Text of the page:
|Treat yourself right and read this book this summer!|
If you are looking for a terrific summer read, I highly recommend Fifth Avenue, 5 A.M.: Audrey Hepburn, Breakfast at Tiffany’s, and the Dawn of the Modern Woman by Sam Wasson. When I picked it up at the library I was only hoping to learn something about the tensions between Hubert de Givenchy, who provided the wonderful costumes for Audrey Hepburn in the movie, and Edith Head, relegated to “Costume Supervisor” on the film. What I got instead is one of the most interesting and entertaining books I’ve read in a long time.
|I love this picture of Audrey as Holly.|
Wasson takes the reader on a fast-paced fascinating journey exploring exactly how Breakfast at Tiffany’s got made and sketching the careers and personal lives of the various people involved in it—from Truman Capote the writer of the novella (obsessed with New York socialite Babe Paley) to Audrey Hepburn the anxiety-ridden star (who was also a new mom at the time of the shoot). You meet Blake Edwards the young break-out director, George Axelrod the screenwriter who wanted to bring an element of sex to the film, George Peppard the egotistical male lead, and Henry Mancini and Johnny Mercer, the very talented composer and lyricist, respectively, of “Moon River,” the Oscar-winning song from the film, each wanting to work with the other for years. Wasson shows how a classic movie was created from start to finish and provides fun details you may not read anywhere else. My favorites were about Holly’s cat “Cat” and the party scene.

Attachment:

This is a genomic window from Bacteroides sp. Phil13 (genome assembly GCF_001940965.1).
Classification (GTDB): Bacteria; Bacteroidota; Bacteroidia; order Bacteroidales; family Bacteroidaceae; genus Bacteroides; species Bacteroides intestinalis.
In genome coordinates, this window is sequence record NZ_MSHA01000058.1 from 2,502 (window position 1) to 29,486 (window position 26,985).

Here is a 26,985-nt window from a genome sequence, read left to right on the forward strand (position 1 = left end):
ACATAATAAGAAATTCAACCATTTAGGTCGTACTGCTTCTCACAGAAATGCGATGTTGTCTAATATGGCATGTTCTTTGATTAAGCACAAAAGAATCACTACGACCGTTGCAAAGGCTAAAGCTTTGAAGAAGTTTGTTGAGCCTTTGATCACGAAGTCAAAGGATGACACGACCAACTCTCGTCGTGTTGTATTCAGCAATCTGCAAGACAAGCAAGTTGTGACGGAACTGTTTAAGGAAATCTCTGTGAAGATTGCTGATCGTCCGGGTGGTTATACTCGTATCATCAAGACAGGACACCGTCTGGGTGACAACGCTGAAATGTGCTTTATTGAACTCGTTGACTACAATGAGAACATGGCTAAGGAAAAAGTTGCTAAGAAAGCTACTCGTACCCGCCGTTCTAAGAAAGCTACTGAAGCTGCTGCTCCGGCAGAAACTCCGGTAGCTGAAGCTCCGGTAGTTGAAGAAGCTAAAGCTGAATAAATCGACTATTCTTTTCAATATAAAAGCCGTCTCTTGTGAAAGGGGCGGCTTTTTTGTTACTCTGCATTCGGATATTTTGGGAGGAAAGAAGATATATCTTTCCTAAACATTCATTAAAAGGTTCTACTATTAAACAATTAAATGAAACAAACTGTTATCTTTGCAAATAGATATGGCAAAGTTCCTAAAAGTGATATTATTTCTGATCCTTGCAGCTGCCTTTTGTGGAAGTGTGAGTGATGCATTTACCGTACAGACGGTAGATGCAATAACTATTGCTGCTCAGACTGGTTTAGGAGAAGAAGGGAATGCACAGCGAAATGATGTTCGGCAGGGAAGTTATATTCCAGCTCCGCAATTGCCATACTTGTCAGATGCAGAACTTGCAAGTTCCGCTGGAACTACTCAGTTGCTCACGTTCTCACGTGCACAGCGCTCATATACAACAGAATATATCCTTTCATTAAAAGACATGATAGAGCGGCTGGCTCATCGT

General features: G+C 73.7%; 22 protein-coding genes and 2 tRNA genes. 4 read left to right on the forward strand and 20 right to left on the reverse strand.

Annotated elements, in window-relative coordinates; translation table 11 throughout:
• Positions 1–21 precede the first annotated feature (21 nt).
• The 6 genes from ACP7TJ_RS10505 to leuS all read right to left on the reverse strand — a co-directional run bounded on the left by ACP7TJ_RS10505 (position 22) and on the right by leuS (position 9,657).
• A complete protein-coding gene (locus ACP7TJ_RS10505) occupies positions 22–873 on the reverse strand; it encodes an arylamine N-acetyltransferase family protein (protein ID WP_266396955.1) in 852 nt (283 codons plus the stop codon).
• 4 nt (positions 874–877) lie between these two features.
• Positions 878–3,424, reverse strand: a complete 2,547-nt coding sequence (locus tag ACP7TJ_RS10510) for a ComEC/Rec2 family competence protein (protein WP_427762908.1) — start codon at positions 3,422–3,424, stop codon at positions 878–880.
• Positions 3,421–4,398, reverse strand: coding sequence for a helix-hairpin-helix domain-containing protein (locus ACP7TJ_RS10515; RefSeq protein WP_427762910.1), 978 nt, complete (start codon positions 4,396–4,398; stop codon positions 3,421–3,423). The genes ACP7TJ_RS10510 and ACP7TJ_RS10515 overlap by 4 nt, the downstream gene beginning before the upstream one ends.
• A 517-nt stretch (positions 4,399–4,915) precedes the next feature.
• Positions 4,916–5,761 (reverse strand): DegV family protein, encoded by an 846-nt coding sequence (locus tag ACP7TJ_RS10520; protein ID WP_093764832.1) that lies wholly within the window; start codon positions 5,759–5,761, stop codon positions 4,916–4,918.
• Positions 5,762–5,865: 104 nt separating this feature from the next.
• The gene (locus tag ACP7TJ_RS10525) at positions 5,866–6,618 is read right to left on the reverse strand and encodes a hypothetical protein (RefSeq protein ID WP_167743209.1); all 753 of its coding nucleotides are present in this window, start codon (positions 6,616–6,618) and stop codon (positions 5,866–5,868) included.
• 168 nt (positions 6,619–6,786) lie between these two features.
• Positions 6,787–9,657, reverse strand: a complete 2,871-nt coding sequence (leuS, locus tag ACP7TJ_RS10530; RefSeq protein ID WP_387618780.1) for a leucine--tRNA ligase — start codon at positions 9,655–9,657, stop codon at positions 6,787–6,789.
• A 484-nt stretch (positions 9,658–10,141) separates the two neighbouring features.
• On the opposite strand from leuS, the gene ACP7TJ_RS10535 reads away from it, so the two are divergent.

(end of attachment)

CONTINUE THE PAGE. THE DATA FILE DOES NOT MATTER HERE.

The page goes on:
|Audrey and one of the 13 cats playing “Cat” in the film!|
There was an open cat-call in New York for the part of Holly’s cat and Orangey, a cat from Queens, got the role. At least part of it. More than a dozen cats were needed for the movie. Cat trainer Frank Inn said, “I have a sitting cat, a going cat, a meowing cat, a throwing cat—and so on, each one a specialist, and all the same color you’ll notice.”
As for Orangey he said, “He’s a real New York type cat, just what we want. In no time at all I’m going to make a Method, or Lee Strassberg type, cat out of him.”
|A still from the party at Holly’s place.|
The party scene at Holly’s apartment took seven days to shoot and Edwards hired actors, not extras, because he knew he was going to try different things and wanted to make sure he had actors on set who could handle it. He also had a choreographer to help him put the intricate scene together.
|Another great scene. Holly to Paul re stripper: Do you think she is talented? Deeply and importantly talented?|
Wasson also includes what various critics thought of the movie, not only at the time of its release in 1961 but more recent criticism as well. Judith Crist wrote in 2009:
“It was one of the earliest pictures to ask us to be sympathetic toward a slightly immoral young woman. Movies were beginning to say that if you were imperfect, you didn’t have to be punished.”
If you want a smart book for the beach, this is the one to get!
All film stills from Doctor Macro.